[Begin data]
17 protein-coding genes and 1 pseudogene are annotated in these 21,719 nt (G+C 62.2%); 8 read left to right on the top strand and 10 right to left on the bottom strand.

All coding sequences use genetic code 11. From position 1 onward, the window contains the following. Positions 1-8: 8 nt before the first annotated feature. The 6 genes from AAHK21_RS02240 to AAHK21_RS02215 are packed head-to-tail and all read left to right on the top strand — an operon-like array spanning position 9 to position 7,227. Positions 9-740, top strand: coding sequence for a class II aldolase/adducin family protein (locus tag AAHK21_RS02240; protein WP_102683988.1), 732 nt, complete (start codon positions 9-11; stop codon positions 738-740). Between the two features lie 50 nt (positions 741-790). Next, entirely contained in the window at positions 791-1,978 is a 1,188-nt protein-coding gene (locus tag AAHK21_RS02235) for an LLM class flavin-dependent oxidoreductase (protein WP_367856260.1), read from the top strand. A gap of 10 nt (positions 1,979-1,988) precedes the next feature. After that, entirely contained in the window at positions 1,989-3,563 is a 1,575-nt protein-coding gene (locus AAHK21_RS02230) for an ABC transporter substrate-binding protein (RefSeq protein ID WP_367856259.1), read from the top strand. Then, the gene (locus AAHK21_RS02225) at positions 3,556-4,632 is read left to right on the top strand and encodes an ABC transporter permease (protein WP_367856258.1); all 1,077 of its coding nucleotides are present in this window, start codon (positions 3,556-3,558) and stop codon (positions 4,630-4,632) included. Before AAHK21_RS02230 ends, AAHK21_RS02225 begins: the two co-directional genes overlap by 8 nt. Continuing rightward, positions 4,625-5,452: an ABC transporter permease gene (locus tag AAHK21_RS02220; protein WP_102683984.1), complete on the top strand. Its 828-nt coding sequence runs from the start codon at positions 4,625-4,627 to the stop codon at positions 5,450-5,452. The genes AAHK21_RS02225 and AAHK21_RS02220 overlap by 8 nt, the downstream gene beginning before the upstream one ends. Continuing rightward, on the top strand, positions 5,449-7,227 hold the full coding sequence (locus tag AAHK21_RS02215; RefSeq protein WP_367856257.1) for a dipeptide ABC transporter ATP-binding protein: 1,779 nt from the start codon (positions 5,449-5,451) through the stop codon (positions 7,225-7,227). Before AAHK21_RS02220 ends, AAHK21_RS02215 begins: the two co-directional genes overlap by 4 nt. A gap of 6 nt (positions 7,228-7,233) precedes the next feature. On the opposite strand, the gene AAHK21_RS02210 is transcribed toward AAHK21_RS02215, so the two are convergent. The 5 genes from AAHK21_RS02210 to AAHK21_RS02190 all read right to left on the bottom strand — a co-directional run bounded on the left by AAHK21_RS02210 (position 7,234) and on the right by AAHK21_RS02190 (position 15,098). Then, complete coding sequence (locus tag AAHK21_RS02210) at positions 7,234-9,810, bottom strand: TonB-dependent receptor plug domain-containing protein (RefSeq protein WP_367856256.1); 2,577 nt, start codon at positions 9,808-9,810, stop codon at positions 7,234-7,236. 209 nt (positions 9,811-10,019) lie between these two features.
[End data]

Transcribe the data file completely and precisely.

17 protein-coding genes and 1 pseudogene are annotated in these 21,719 nt (G+C 62.2%); 8 read left to right on the top strand and 10 right to left on the bottom strand.

All coding sequences use genetic code 11. From position 1 onward, the window contains the following. Positions 1-8: 8 nt before the first annotated feature. The 6 genes from AAHK21_RS02240 to AAHK21_RS02215 are packed head-to-tail and all read left to right on the top strand — an operon-like array spanning position 9 to position 7,227. Positions 9-740, top strand: coding sequence for a class II aldolase/adducin family protein (locus tag AAHK21_RS02240; protein WP_102683988.1), 732 nt, complete (start codon positions 9-11; stop codon positions 738-740). Between the two features lie 50 nt (positions 741-790). Next, entirely contained in the window at positions 791-1,978 is a 1,188-nt protein-coding gene (locus tag AAHK21_RS02235) for an LLM class flavin-dependent oxidoreductase (protein WP_367856260.1), read from the top strand. A gap of 10 nt (positions 1,979-1,988) precedes the next feature. After that, entirely contained in the window at positions 1,989-3,563 is a 1,575-nt protein-coding gene (locus AAHK21_RS02230) for an ABC transporter substrate-binding protein (RefSeq protein ID WP_367856259.1), read from the top strand. Then, the gene (locus AAHK21_RS02225) at positions 3,556-4,632 is read left to right on the top strand and encodes an ABC transporter permease (protein WP_367856258.1); all 1,077 of its coding nucleotides are present in this window, start codon (positions 3,556-3,558) and stop codon (positions 4,630-4,632) included. Before AAHK21_RS02230 ends, AAHK21_RS02225 begins: the two co-directional genes overlap by 8 nt. Continuing rightward, positions 4,625-5,452: an ABC transporter permease gene (locus tag AAHK21_RS02220; protein WP_102683984.1), complete on the top strand. Its 828-nt coding sequence runs from the start codon at positions 4,625-4,627 to the stop codon at positions 5,450-5,452. The genes AAHK21_RS02225 and AAHK21_RS02220 overlap by 8 nt, the downstream gene beginning before the upstream one ends. Continuing rightward, on the top strand, positions 5,449-7,227 hold the full coding sequence (locus tag AAHK21_RS02215; RefSeq protein WP_367856257.1) for a dipeptide ABC transporter ATP-binding protein: 1,779 nt from the start codon (positions 5,449-5,451) through the stop codon (positions 7,225-7,227). Before AAHK21_RS02220 ends, AAHK21_RS02215 begins: the two co-directional genes overlap by 4 nt. A gap of 6 nt (positions 7,228-7,233) precedes the next feature. On the opposite strand, the gene AAHK21_RS02210 is transcribed toward AAHK21_RS02215, so the two are convergent. The 5 genes from AAHK21_RS02210 to AAHK21_RS02190 all read right to left on the bottom strand — a co-directional run bounded on the left by AAHK21_RS02210 (position 7,234) and on the right by AAHK21_RS02190 (position 15,098). Then, complete coding sequence (locus tag AAHK21_RS02210) at positions 7,234-9,810, bottom strand: TonB-dependent receptor plug domain-containing protein (RefSeq protein WP_367856256.1); 2,577 nt, start codon at positions 9,808-9,810, stop codon at positions 7,234-7,236. 209 nt (positions 9,811-10,019) lie between these two features.